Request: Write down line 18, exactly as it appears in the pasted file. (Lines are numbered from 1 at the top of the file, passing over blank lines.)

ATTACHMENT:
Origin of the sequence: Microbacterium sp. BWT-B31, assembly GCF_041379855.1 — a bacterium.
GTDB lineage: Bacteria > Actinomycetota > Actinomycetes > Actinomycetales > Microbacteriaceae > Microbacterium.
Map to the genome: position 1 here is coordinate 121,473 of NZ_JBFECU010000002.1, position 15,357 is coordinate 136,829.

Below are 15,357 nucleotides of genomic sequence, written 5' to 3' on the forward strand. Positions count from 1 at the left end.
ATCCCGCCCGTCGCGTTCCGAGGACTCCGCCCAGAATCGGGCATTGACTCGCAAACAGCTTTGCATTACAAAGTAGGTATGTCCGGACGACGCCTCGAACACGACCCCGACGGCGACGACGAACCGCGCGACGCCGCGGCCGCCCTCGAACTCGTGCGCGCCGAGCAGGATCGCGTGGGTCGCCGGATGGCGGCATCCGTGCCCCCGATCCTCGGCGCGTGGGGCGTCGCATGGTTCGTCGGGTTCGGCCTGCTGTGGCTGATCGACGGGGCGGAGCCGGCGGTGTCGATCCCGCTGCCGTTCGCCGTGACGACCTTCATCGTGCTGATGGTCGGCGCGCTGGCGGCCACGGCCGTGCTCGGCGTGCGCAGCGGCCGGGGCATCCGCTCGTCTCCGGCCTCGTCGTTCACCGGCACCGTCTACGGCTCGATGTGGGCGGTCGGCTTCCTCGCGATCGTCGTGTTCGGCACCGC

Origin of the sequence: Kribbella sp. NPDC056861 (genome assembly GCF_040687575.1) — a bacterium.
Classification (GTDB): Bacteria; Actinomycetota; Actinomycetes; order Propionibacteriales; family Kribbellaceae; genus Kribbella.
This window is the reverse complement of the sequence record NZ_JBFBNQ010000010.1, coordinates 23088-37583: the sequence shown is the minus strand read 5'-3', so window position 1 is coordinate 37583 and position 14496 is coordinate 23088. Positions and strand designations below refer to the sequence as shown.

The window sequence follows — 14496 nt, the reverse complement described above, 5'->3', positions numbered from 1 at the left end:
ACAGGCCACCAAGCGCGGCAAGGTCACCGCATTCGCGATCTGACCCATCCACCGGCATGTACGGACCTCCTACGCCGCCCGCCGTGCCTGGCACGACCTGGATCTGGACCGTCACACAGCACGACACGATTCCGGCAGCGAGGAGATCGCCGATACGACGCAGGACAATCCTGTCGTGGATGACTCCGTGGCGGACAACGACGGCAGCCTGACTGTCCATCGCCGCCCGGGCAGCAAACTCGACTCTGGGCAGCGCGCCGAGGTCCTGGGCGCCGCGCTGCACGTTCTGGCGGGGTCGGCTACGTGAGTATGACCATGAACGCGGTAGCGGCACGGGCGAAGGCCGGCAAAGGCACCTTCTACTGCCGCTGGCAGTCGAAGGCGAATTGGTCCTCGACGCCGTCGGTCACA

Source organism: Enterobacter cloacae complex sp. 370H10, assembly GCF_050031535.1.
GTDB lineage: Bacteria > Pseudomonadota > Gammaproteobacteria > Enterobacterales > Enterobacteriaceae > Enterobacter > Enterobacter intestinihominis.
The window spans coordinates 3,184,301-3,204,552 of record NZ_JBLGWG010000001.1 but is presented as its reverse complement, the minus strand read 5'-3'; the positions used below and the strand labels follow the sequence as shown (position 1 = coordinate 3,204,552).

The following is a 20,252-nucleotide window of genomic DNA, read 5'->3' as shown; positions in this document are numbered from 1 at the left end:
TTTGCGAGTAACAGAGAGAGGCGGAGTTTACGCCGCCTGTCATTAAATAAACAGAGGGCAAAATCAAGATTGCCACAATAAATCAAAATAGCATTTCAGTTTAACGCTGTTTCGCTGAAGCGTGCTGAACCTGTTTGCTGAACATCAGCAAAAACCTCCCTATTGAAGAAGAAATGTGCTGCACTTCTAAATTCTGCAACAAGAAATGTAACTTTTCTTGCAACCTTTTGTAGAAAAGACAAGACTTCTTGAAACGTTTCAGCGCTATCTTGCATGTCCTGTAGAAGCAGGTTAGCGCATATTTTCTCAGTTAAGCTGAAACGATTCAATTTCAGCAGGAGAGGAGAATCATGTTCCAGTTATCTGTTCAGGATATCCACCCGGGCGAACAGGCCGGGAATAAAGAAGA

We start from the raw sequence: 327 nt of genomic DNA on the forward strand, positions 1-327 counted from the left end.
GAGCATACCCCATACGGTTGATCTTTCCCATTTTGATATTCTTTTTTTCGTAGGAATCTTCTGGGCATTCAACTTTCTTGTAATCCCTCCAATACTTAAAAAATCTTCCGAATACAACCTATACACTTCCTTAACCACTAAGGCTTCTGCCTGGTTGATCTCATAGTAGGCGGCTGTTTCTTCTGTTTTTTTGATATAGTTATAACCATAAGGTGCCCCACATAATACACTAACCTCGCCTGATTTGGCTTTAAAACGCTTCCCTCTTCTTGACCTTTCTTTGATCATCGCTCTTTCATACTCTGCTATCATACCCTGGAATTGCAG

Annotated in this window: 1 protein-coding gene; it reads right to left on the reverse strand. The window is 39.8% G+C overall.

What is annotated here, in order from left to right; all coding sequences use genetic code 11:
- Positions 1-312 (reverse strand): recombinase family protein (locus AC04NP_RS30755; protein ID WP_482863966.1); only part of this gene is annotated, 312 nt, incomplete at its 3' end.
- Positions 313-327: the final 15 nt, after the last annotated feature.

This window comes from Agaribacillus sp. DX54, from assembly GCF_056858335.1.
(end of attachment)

Annotated in this window: 1 protein-coding gene; it reads right to left on the reverse strand. The window is 39.8% G+C overall.